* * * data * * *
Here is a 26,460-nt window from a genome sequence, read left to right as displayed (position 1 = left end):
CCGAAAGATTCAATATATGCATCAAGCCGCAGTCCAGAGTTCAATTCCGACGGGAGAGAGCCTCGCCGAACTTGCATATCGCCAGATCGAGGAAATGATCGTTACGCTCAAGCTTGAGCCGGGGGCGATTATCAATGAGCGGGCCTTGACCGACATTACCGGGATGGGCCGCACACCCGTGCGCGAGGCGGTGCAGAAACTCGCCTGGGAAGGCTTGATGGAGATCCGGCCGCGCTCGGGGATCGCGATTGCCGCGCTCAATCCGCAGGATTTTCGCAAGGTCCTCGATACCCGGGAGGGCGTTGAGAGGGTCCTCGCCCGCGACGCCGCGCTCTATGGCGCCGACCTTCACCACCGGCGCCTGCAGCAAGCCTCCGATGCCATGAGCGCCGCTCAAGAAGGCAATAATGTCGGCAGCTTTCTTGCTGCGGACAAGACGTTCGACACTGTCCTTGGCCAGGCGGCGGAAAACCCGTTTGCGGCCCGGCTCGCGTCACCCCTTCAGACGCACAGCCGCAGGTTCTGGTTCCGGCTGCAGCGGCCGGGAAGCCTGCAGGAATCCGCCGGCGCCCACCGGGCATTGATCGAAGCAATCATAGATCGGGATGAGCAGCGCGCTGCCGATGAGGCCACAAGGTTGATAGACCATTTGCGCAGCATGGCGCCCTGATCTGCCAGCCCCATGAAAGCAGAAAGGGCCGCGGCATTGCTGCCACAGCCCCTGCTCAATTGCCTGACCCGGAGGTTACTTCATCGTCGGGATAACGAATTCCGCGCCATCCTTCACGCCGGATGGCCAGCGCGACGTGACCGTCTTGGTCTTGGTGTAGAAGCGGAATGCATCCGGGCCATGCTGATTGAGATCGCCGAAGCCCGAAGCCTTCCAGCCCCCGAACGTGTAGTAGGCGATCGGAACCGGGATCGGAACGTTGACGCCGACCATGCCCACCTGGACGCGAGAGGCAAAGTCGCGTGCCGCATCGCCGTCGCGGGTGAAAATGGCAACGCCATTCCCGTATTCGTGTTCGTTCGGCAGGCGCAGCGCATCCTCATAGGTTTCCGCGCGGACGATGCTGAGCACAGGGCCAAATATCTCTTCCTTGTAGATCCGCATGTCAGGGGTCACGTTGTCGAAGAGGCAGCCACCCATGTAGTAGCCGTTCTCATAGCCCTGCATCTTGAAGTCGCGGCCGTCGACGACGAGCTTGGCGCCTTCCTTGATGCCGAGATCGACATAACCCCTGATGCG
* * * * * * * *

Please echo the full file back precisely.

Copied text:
Here is a 26,460-nt window from a genome sequence, read left to right as displayed (position 1 = left end):
CCGAAAGATTCAATATATGCATCAAGCCGCAGTCCAGAGTTCAATTCCGACGGGAGAGAGCCTCGCCGAACTTGCATATCGCCAGATCGAGGAAATGATCGTTACGCTCAAGCTTGAGCCGGGGGCGATTATCAATGAGCGGGCCTTGACCGACATTACCGGGATGGGCCGCACACCCGTGCGCGAGGCGGTGCAGAAACTCGCCTGGGAAGGCTTGATGGAGATCCGGCCGCGCTCGGGGATCGCGATTGCCGCGCTCAATCCGCAGGATTTTCGCAAGGTCCTCGATACCCGGGAGGGCGTTGAGAGGGTCCTCGCCCGCGACGCCGCGCTCTATGGCGCCGACCTTCACCACCGGCGCCTGCAGCAAGCCTCCGATGCCATGAGCGCCGCTCAAGAAGGCAATAATGTCGGCAGCTTTCTTGCTGCGGACAAGACGTTCGACACTGTCCTTGGCCAGGCGGCGGAAAACCCGTTTGCGGCCCGGCTCGCGTCACCCCTTCAGACGCACAGCCGCAGGTTCTGGTTCCGGCTGCAGCGGCCGGGAAGCCTGCAGGAATCCGCCGGCGCCCACCGGGCATTGATCGAAGCAATCATAGATCGGGATGAGCAGCGCGCTGCCGATGAGGCCACAAGGTTGATAGACCATTTGCGCAGCATGGCGCCCTGATCTGCCAGCCCCATGAAAGCAGAAAGGGCCGCGGCATTGCTGCCACAGCCCCTGCTCAATTGCCTGACCCGGAGGTTACTTCATCGTCGGGATAACGAATTCCGCGCCATCCTTCACGCCGGATGGCCAGCGCGACGTGACCGTCTTGGTCTTGGTGTAGAAGCGGAATGCATCCGGGCCATGCTGATTGAGATCGCCGAAGCCCGAAGCCTTCCAGCCCCCGAACGTGTAGTAGGCGATCGGAACCGGGATCGGAACGTTGACGCCGACCATGCCCACCTGGACGCGAGAGGCAAAGTCGCGTGCCGCATCGCCGTCGCGGGTGAAAATGGCAACGCCATTCCCGTATTCGTGTTCGTTCGGCAGGCGCAGCGCATCCTCATAGGTTTCCGCGCGGACGATGCTGAGCACAGGGCCAAATATCTCTTCCTTGTAGATCCGCATGTCAGGGGTCACGTTGTCGAAGAGGCAGCCACCCATGTAGTAGCCGTTCTCATAGCCCTGCATCTTGAAGTCGCGGCCGTCGACGACGAGCTTGGCGCCTTCCTTGATGCCGAGATCGACATAACCCCTGATGCG